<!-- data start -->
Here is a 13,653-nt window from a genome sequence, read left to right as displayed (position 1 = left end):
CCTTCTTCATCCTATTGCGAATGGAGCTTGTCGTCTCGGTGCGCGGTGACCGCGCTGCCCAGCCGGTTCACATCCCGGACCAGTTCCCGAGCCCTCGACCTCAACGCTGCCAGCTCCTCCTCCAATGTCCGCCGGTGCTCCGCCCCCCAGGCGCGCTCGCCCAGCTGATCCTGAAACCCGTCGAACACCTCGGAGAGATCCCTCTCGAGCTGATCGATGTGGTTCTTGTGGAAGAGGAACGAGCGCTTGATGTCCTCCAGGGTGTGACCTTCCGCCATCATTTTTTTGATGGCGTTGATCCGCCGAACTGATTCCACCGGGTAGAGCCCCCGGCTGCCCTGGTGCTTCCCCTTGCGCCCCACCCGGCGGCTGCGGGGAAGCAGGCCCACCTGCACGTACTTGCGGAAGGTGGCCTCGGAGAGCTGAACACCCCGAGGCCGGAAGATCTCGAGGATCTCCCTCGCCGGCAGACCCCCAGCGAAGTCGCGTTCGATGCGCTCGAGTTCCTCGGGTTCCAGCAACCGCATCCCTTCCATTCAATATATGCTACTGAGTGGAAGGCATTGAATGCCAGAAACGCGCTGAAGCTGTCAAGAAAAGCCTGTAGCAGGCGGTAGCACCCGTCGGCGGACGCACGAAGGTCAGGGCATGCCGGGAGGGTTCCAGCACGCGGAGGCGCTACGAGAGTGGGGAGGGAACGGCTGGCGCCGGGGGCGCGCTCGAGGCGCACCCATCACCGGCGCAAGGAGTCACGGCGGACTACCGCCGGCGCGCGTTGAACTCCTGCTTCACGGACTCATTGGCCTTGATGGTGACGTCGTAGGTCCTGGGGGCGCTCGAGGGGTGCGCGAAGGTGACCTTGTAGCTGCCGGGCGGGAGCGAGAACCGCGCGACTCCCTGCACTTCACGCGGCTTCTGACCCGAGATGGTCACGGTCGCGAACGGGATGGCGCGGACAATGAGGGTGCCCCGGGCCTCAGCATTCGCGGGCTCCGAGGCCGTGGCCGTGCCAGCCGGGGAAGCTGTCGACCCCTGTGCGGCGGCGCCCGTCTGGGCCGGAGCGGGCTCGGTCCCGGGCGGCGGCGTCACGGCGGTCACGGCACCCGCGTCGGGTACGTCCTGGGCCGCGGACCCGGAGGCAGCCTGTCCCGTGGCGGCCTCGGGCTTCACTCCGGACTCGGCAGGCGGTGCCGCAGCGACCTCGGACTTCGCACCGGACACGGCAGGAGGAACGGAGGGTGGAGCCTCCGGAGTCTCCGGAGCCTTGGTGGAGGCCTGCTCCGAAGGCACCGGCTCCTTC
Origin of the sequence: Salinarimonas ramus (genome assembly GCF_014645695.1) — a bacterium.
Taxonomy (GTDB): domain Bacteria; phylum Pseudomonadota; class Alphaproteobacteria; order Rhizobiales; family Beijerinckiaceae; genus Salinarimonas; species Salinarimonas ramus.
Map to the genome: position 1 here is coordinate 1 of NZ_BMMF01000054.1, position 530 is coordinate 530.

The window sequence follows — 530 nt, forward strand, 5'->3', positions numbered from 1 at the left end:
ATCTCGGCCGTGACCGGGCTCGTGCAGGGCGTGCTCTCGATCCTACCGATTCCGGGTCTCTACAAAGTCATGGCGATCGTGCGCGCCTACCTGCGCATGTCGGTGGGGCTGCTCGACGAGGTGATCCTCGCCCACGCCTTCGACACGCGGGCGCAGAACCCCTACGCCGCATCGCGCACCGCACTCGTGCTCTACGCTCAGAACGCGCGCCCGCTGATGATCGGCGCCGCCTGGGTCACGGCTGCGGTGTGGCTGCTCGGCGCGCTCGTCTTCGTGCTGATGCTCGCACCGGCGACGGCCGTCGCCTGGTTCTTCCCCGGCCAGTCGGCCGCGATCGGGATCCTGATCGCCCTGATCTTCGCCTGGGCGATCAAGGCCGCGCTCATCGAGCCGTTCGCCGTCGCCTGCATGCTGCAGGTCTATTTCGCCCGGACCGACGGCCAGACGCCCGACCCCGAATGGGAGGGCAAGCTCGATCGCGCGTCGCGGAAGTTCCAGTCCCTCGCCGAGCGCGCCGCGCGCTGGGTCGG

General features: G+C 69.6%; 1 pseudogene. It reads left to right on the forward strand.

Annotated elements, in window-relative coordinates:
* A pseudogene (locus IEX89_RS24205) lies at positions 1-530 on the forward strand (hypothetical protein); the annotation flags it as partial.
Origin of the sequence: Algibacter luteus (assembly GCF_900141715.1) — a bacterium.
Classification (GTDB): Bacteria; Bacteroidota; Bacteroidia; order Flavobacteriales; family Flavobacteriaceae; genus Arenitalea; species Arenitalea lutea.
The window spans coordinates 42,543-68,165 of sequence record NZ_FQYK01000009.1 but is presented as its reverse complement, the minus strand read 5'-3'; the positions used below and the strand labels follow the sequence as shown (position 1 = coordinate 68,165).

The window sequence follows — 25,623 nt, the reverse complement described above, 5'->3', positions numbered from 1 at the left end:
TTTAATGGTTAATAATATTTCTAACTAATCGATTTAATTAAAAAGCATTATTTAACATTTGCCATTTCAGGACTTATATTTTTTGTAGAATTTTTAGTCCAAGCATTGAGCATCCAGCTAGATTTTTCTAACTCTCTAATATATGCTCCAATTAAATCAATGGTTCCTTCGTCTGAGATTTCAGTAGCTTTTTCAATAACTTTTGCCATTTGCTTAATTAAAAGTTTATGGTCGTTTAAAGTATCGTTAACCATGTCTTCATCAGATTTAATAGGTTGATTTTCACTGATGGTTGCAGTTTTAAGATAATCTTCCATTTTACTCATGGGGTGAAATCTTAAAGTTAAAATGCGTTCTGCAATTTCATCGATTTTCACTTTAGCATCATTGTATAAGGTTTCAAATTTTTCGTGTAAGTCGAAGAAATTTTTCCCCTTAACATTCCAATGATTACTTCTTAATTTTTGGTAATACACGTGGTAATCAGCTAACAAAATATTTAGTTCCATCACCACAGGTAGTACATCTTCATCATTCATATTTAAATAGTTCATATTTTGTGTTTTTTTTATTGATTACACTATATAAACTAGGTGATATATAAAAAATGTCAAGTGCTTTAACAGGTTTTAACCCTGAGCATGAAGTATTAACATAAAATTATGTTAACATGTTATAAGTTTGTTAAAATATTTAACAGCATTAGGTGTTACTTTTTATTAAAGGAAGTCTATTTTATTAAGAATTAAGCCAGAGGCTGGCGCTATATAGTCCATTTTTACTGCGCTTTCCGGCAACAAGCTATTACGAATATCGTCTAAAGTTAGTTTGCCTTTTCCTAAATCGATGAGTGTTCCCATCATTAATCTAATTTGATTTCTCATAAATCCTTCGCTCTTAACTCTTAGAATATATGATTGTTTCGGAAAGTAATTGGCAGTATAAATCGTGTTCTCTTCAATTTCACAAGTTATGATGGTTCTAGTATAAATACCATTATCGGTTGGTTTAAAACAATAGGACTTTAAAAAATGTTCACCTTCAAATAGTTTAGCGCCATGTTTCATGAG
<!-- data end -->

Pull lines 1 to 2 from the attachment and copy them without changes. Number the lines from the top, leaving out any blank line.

Here is a 13,653-nt window from a genome sequence, read left to right as displayed (position 1 = left end):
CCTTCTTCATCCTATTGCGAATGGAGCTTGTCGTCTCGGTGCGCGGTGACCGCGCTGCCCAGCCGGTTCACATCCCGGACCAGTTCCCGAGCCCTCGACCTCAACGCTGCCAGCTCCTCCTCCAATGTCCGCCGGTGCTCCGCCCCCCAGGCGCGCTCGCCCAGCTGATCCTGAAACCCGTCGAACACCTCGGAGAGATCCCTCTCGAGCTGATCGATGTGGTTCTTGTGGAAGAGGAACGAGCGCTTGATGTCCTCCAGGGTGTGACCTTCCGCCATCATTTTTTTGATGGCGTTGATCCGCCGAACTGATTCCACCGGGTAGAGCCCCCGGCTGCCCTGGTGCTTCCCCTTGCGCCCCACCCGGCGGCTGCGGGGAAGCAGGCCCACCTGCACGTACTTGCGGAAGGTGGCCTCGGAGAGCTGAACACCCCGAGGCCGGAAGATCTCGAGGATCTCCCTCGCCGGCAGACCCCCAGCGAAGTCGCGTTCGATGCGCTCGAGTTCCTCGGGTTCCAGCAACCGCATCCCTTCCATTCAATATATGCTACTGAGTGGAAGGCATTGAATGCCAGAAACGCGCTGAAGCTGTCAAGAAAAGCCTGTAGCAGGCGGTAGCACCCGTCGGCGGACGCACGAAGGTCAGGGCATGCCGGGAGGGTTCCAGCACGCGGAGGCGCTACGAGAGTGGGGAGGGAACGGCTGGCGCCGGGGGCGCGCTCGAGGCGCACCCATCACCGGCGCAAGGAGTCACGGCGGACTACCGCCGGCGCGCGTTGAACTCCTGCTTCACGGACTCATTGGCCTTGATGGTGACGTCGTAGGTCCTGGGGGCGCTCGAGGGGTGCGCGAAGGTGACCTTGTAGCTGCCGGGCGGGAGCGAGAACCGCGCGACTCCCTGCACTTCACGCGGCTTCTGACCCGAGATGGTCACGGTCGCGAACGGGATGGCGCGGACAATGAGGGTGCCCCGGGCCTCAGCATTCGCGGGCTCCGAGGCCGTGGCCGTGCCAGCCGGGGAAGCTGTCGACCCCTGTGCGGCGGCGCCCGTCTGGGCCGGAGCGGGCTCGGTCCCGGGCGGCGGCGTCACGGCGGTCACGGCACCCGCGTCGGGTACGTCCTGGGCCGCGGACCCGGAGGCAGCCTGTCCCGTGGCGGCCTCGGGCTTCACTCCGGACTCGGCAGGCGGTGCCGCAGCGACCTCGGACTTCGCACCGGACACGGCAGGAGGAACGGAGGGTGGAGCCTCCGGAGTCTCCGGAGCCTTGGTGGAGGCCTGCTCCGAAGGCACCGGCTCCTTC